Tash Hearts Tolstoy, Contemporary YA by Kathryn Ormsbee
My rating: ⭐️⭐️⭐️⭐️
Give me more main characters who love a dead Russian author to the degree of counting him as a boyfriend! That was what initially intrigued me (by design, one might safely assume) and it mostly held up. I loved the way it informed Tash’s romantic asexuality. She’s so easy to identify/empathise with, that I still don’t know if that even reflects on me or if she’s just a well-written teen who is basically cool and decent. Flawed, obviously, but that’s part of the point of the story–she grows up and improves as a person by the end.
For the sake of context, I read this book in the long hours of pre labour. Breathing through increasingly painful contractions isn’t exactly a picnic, so I was glad to have this to ameliorate the stress.
Tash is a fairly sheltered young woman who takes a lot for granted. Her friends are always there for her (including her online crush), she knows where she’s going to school after graduation and what she’ll be studying, and her family is a strong support system. She and one of her best friends produce a Youtube serial adaptation of Anna Karenina called Unhappy Families, which gains an insane boost in popularity when an established Youtuber gives them some positive press.
Her negative reactions to sudden fame are a bit predictable, but they’re also understandable and realistic. I struggled a bit as her bad behaviour clashed with her perception of herself. For someone who professed to be so close to her friends and grateful for the closeness of her relationship with both friends and family, Tash does an awful lot of lying by omission, and generally withholds information to her detriment. While this is certainly part of her character arc and addressed in the text, I couldn’t help thinking that she must have been a pretty shitty friend for a long time if she was so unaware of how to communicate.
Also, for clearly personal reasons, I wasn’t terribly thrilled with her treatment of her mother after the announcement of an unexpected pregnancy. Despite repeated mentions that the pregnancy was unplanned, Tash and her sister both questioned their mother’s reasons for having a baby. How does one have reasons for something completely unplanned? Is this an implication that they think she’s making a choice by not having an abortion? She also gets maligned for “keeping it secret” which is stupid, because especially with a pregnancy at that age, one does not announce it until about the second trimester because of the chance of miscarriage in the first. I get that Tash felt displaced, but I didn’t sympathise.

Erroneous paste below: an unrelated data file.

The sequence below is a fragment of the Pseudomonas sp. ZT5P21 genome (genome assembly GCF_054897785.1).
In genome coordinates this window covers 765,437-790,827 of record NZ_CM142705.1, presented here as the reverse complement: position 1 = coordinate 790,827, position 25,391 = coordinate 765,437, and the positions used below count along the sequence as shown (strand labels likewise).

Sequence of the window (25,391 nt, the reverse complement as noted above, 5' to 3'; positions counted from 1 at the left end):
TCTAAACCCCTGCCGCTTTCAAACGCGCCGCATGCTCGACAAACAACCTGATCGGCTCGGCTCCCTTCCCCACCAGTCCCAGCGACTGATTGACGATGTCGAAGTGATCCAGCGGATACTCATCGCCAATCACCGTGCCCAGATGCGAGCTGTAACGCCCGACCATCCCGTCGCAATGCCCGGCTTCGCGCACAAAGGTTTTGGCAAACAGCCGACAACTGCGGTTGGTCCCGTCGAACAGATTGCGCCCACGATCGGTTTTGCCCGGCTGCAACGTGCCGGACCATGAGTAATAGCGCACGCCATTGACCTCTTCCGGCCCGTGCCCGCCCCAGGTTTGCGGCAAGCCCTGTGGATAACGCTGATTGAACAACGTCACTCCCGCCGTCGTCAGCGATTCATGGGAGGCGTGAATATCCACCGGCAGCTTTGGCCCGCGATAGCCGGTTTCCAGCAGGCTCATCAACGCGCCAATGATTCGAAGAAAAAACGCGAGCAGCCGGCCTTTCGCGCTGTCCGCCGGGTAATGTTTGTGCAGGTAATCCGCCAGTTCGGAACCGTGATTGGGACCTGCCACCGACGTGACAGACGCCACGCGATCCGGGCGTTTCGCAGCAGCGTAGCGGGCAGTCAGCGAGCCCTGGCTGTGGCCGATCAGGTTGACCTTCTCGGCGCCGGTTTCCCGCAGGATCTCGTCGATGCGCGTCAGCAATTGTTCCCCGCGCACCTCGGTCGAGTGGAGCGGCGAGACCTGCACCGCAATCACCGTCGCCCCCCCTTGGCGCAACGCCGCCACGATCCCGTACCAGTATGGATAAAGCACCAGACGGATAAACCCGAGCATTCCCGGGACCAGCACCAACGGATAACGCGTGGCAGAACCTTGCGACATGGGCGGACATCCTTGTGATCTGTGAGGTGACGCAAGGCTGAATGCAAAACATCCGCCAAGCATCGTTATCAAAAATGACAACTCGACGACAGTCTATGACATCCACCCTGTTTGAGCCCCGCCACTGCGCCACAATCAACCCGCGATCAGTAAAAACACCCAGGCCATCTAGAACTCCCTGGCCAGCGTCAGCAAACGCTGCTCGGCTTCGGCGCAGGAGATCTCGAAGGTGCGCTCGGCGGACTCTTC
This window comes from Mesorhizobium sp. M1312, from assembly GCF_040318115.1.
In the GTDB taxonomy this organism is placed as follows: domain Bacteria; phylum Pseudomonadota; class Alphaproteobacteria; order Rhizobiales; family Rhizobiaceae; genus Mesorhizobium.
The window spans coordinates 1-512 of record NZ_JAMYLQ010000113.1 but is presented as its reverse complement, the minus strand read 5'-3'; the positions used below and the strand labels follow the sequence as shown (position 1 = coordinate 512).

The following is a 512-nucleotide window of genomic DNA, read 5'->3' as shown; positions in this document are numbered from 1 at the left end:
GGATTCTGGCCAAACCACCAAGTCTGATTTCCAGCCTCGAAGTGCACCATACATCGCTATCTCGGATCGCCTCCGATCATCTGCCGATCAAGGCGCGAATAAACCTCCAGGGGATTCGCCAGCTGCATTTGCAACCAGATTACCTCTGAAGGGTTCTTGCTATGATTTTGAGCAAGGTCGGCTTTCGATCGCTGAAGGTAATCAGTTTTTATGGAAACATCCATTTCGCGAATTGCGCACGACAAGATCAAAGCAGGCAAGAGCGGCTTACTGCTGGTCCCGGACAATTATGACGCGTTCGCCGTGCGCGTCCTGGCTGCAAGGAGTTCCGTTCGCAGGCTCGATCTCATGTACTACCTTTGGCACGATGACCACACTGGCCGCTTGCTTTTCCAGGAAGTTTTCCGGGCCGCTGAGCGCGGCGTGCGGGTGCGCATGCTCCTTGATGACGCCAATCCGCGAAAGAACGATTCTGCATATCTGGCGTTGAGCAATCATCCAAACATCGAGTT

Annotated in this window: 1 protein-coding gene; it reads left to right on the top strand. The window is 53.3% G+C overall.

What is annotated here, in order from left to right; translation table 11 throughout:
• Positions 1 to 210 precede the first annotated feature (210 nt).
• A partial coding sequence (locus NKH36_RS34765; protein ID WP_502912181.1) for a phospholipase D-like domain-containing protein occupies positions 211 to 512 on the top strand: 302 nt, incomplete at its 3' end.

Although I have to admit that I don’t think I would like Tash’s web series if it were a real thing, the portrayal of the work involved in the production, especially the rough bits like stuff that can ruin a day’s shooting, was wonderful. The young actors run the gamut from Casual and always late to Overly “Professional” and insufferable but suffered because of Talent. The latter character actually surprised me in the end, which was awesome.
There’s some great representation for marginalised teens in this book. Not only is Tash herself asexual, but one of the actors in Unhappy Families is gay, and another is bisexual. It’s all very easygoing and natural, without too much underlining.
Although she is the main character, Tash still manages to take up more narrative real estate than necessary, which has the effect of leaving all of the other characters feeling underdeveloped and some go sidelined overlong because Tash is too wrapped up in herself. It’s brilliantly meta, as it ties directly in to her character arc.
The romance is about as predictable as the Youtube Stardom main plot, but once again, it’s done well enough that I wouldn’t really count that as a mark against the book. Tash’s relationship with her online crush develops slowly, and she gets to enjoy it as one of the things going well for her, but it’s also a major point of stress thanks to her not being out and not having a clue how to come out to basically anyone.
This is a great read overall, but particularly effective if you’re looking for something satisfying and not too twisty or demanding.